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Affordable Housing Trust Fund Commission approves funding for community land trusts

On January 28, 2020, the Affordable Housing Trust Fund Commission approved the plan of the Baltimore City Department of Housing and Community Development (DHCD) to designate $4 million for community land trusts (CLTs) in fiscal year 2020, $5 million in FY2021, and $7 million in FY2022. This is a significant victory in the campaign to create an ongoing source of city funding for permanently affordable, community-controlled housing. The Public Justice Center has worked closely with United Workers and other members of the Fair Development Roundtable to advocate for this kind of designation, and we will continue to advocate for local hiring, race equity, environmental sustainability, and other factors that will determine which development projects the Fund supports.

In 2018, the Fair Development Roundtable, Community Development Network, United Workers, and the Housing for All Coalition reached an agreement with Baltimore City leaders to significantly increase the City’s funding of affordable housing. The City will allocate $15 million to the Affordable Housing Trust Fund in FY20, followed by $16.5 million in FY21, $18 million in FY22, and $20 million in FY23. The Trust Fund will be funded through a combination of legislation from the City Council, general obligation bonds, and other revenue sources. The Fund the Trust Act then passed in fall 2018 to provide the majority of the funding to meet the annual commitment.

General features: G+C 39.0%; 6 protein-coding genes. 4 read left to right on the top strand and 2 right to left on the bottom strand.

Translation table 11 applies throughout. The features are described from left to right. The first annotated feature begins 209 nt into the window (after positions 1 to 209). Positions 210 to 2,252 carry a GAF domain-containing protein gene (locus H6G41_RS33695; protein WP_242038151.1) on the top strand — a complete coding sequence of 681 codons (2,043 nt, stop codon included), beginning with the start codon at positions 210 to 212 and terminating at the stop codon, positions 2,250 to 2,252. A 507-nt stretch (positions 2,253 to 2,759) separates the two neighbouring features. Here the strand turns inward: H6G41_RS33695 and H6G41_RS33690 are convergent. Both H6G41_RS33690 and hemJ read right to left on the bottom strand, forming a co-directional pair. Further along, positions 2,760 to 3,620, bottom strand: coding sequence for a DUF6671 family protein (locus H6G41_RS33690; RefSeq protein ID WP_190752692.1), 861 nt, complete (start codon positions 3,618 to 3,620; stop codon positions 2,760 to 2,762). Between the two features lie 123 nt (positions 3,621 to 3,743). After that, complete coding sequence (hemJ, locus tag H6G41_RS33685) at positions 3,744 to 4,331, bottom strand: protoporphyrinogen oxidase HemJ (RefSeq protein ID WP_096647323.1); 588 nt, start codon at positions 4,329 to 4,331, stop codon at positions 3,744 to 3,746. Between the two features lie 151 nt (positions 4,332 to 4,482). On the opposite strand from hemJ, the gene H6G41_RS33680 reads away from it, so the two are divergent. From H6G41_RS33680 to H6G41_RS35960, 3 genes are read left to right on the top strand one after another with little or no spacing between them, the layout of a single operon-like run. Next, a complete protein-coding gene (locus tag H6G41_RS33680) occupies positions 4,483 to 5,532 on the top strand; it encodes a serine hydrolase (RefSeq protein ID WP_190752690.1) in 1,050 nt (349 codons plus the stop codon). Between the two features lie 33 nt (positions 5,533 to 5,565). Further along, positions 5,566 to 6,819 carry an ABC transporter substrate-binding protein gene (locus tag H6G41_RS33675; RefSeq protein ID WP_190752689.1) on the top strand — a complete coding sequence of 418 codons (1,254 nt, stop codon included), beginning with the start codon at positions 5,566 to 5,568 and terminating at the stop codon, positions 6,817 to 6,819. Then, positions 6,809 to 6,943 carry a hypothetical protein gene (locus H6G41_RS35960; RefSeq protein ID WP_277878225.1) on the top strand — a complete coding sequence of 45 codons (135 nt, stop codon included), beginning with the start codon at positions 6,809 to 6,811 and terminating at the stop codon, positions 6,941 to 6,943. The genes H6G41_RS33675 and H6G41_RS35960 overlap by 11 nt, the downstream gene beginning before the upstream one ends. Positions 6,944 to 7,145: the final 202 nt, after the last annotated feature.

The plan approved at the Commission meeting on January 28, 2020, shows how Baltimore City DHCD will allocate this funding, including money for CLTs, construction of new rental housing, preservation of existing rental housing, senior homeownership repair and preservation, the Choice Neighborhoods program, rent supplements, inclusionary housing, and flexible funds to support other housing and community development projects.

CLTs keep properties affordable and in the hands of the community by putting the house, not the land it occupies, on the market and allowing only people with low incomes to buy or rent. To show viability, SHARE Baltimore is supporting a pilot project to develop CLT housing in six neighborhoods, including the 4×4 neighborhood in northeast Baltimore, McElderry Park, Curtis Bay, Westport, Cherry Hill, and Remington. We look forward to working with DHCD and the Commission to address housing affordability, race equity, and fair development through CLTs and other community-driven initiatives.